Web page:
Journal

Have you considered the cost of care in retirement?

In the next 20 years, the number of elderly people needing constant care is expected to double, according to research from Newcastle University. You’ve probably thought about how long your pension needs to last and whether you’re saving enough. But have you factored in the cost of care?

By 2035, it’s expected there will be 446,000 adults aged over 85 that need 24-hour care. It’s a similar picture for those aged over 65 too; it’s thought one million will need constant care. The figure represents an increase in demand by more than a third.

It’s a figure that’s partly driven by a growing population. However, longer life expectancy is playing a role too. Estimates show:

  • The number of people aged over 65 will increase by almost 50% in the next 20 years; reaching 14.5 million in 2035
  • Life expectancy will increase by three and a half years for men and three years for women

Typically, retirees spend more in the early years of retirement. The first years after giving up work are often marked by a greater level of spending, such as paying off the mortgage or travelling. As people settle into retirement, costs often decrease. Care changes this.

The cost of care varies depending on where you live in the UK. However, the average annual cost of a care home is around £29,270, according to PayingForCare. This rises to £39,300 if nursing is required.

Even if you don’t require constant care, it’s likely you’ll need some level of support at home. If this can’t come from loved ones, you could be looking at a cost of £15 per hour. At first glance, that doesn’t seem like a big expense. But when you calculate that two hours of help a day will amount to £10,950 a year, it’s clear that most people will need to plan ahead for this.

With these sums in mind, it’s important to factor the cost of care when planning your pension income.

Making care part of your retirement planning

Nobody wants to think about needing care as they age. But considering what you would like and how you would pay for it can make seeking care easier and less stressful should you ever need to.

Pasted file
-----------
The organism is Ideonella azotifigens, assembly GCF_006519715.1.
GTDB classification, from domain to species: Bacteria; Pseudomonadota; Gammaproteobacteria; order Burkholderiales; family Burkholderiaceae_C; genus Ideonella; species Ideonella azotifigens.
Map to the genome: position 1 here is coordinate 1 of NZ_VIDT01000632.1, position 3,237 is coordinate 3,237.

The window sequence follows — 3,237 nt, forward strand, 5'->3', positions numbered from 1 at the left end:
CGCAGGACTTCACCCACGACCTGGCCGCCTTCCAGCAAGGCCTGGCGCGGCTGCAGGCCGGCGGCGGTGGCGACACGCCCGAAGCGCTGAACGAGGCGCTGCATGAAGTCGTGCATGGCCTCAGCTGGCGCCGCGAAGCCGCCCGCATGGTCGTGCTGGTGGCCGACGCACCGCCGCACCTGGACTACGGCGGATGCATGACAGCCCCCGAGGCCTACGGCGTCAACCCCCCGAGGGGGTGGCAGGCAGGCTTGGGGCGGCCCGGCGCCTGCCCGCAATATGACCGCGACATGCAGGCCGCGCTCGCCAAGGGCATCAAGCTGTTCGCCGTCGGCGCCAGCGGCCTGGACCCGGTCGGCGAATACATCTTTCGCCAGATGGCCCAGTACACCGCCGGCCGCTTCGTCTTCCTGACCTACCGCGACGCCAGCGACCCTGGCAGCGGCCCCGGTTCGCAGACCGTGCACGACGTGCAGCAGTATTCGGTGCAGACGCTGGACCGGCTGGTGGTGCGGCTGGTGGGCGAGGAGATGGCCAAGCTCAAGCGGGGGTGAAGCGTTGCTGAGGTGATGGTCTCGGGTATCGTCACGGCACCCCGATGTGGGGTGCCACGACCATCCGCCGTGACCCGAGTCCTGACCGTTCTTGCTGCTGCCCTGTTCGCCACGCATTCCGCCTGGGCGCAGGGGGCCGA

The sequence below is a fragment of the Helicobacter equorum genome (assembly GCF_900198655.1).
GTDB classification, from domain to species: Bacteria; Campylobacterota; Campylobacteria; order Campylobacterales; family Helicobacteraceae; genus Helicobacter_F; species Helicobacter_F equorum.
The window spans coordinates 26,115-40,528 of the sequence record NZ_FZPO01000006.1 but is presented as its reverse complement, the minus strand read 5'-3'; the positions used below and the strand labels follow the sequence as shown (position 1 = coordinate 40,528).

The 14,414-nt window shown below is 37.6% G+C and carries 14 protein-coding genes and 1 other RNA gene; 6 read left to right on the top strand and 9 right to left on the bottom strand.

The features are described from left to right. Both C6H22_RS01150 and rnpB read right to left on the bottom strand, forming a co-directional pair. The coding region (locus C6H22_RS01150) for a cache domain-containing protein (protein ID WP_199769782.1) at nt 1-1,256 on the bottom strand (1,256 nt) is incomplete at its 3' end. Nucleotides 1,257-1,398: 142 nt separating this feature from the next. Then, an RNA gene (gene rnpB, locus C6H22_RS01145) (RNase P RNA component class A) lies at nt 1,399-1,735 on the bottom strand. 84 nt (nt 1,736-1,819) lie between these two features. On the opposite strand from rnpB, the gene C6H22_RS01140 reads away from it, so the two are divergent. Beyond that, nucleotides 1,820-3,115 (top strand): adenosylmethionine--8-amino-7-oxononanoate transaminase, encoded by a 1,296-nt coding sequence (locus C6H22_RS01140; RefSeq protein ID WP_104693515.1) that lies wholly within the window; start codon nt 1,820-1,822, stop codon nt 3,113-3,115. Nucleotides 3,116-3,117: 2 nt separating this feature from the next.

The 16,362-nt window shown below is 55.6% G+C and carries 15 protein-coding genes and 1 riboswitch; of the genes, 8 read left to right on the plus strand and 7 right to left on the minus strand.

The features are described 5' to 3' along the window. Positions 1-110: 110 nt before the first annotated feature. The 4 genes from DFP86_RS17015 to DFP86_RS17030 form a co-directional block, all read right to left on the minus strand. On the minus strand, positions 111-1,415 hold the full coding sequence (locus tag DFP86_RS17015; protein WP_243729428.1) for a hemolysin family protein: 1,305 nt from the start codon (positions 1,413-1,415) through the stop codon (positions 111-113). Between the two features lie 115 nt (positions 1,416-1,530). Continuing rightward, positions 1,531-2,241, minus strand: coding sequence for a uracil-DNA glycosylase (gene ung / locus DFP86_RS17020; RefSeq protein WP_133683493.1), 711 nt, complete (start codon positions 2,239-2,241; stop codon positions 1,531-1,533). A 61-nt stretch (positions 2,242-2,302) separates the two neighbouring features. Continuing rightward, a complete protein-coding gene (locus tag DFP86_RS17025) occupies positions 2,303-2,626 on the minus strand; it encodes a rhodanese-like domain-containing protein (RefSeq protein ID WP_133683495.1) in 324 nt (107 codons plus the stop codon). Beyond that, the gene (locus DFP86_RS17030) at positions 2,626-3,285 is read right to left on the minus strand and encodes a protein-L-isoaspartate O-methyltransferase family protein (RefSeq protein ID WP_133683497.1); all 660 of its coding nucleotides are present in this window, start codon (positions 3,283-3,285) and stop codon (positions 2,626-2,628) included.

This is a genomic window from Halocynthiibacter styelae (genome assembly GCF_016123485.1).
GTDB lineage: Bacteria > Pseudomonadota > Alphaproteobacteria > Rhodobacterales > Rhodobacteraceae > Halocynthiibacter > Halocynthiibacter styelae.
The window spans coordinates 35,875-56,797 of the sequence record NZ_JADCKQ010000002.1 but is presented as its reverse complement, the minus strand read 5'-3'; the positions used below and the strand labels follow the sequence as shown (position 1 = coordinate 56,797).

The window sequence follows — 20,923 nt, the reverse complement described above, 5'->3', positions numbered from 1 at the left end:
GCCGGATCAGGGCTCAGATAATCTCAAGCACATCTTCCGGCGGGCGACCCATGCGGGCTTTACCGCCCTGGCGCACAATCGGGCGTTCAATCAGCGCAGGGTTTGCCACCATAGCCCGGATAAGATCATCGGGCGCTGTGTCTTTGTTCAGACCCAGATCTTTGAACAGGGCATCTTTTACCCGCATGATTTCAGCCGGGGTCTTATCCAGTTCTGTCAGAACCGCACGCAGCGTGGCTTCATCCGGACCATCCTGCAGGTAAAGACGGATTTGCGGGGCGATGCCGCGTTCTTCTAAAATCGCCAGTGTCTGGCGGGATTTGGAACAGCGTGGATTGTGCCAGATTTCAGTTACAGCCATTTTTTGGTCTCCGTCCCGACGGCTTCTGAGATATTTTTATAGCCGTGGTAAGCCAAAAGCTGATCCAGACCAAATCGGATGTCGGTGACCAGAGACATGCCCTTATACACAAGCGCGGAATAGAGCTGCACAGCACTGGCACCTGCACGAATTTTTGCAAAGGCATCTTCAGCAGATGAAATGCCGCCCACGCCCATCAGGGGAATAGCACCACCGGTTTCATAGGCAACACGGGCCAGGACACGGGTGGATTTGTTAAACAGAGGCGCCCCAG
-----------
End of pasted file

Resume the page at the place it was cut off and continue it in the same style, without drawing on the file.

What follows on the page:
Spending in retirement follows a similar pattern for many. When you first enter retirement you’re likely to find your essential outgoings are reduced but that your spending on luxuries will increase. It’s common to want to enjoy those first years of retirement, whether you plan a few more holidays or increase social activities now you’re no longer working.

It’s then typical for your spending to settle and perhaps decrease as you enter the next stage of retirement before outgoings increase again as you start paying for care. The differing income needs throughout retirement can make it difficult to ensure your pension lasts throughout your later years.

Considering what you would choose should the need for care arise can help you forecast costs. Among the questions to answer are:

  • Do you have any medical conditions that may affect your ability to care for yourself?
  • Are your loved ones in a position to offer you support if needed?
  • Would your current home be suitable if you were to experience reduced mobility?
  • What type of care would you prefer?
  • Is there a way to protect some of your assets when paying for care?

Of course, no one can predict what will happen in the future. But having an idea of what level of care may be required and the expenses associated can help you create a realistic financial plan. It’s also a good idea to speak to your family about what your preferences would be and how it would be paid for. They may have alternative suggestions, such as how they can provide support, and it could affect their inheritance.

Appointing a Power of Attorney

While we’re on the subject of your financial health and care, there’s another area where it’s important to be proactive; appointing a Power of Attorney.

A Lasting Power of Attorney (LPA) is a legal document that appoints one or more people to make decisions on your behalf. Should you have an accident or illness that means you can’t make your own decisions, those appointed will be able to make them for you.

There are two types of LPA, both are important. A health and welfare LPA will make decisions relating to areas such as medical care, moving into a care home, and treatment. A property and financial affairs LPA will allow your loved ones to manage areas such as your bank account, paying bills and selling your home.

It’s a common misconception that your partner will be able to take control of your finances. Even if you have a joint account, they may not automatically have access to it. This is because a joint account can only be operated with the agreement of both parties. As a result, appointing an LPA is important, no matter your personal circumstances.

If you’d like to understand how the cost of care could affect your retirement plans or whether your pension would cover the care required, you can contact us today. We’ll help you understand what steps you should be taking and how it will affect your income.

Please note: A pension is a long-term investment. The fund value may fluctuate and can go down, which would have an impact on the level of pension benefits available. Your pension income could also be affected by the interest rates at the time you take your benefits. The tax implications of pension withdrawals will be based on your individual circumstances, tax legislation and regulation which are subject to change in the future.

Loading...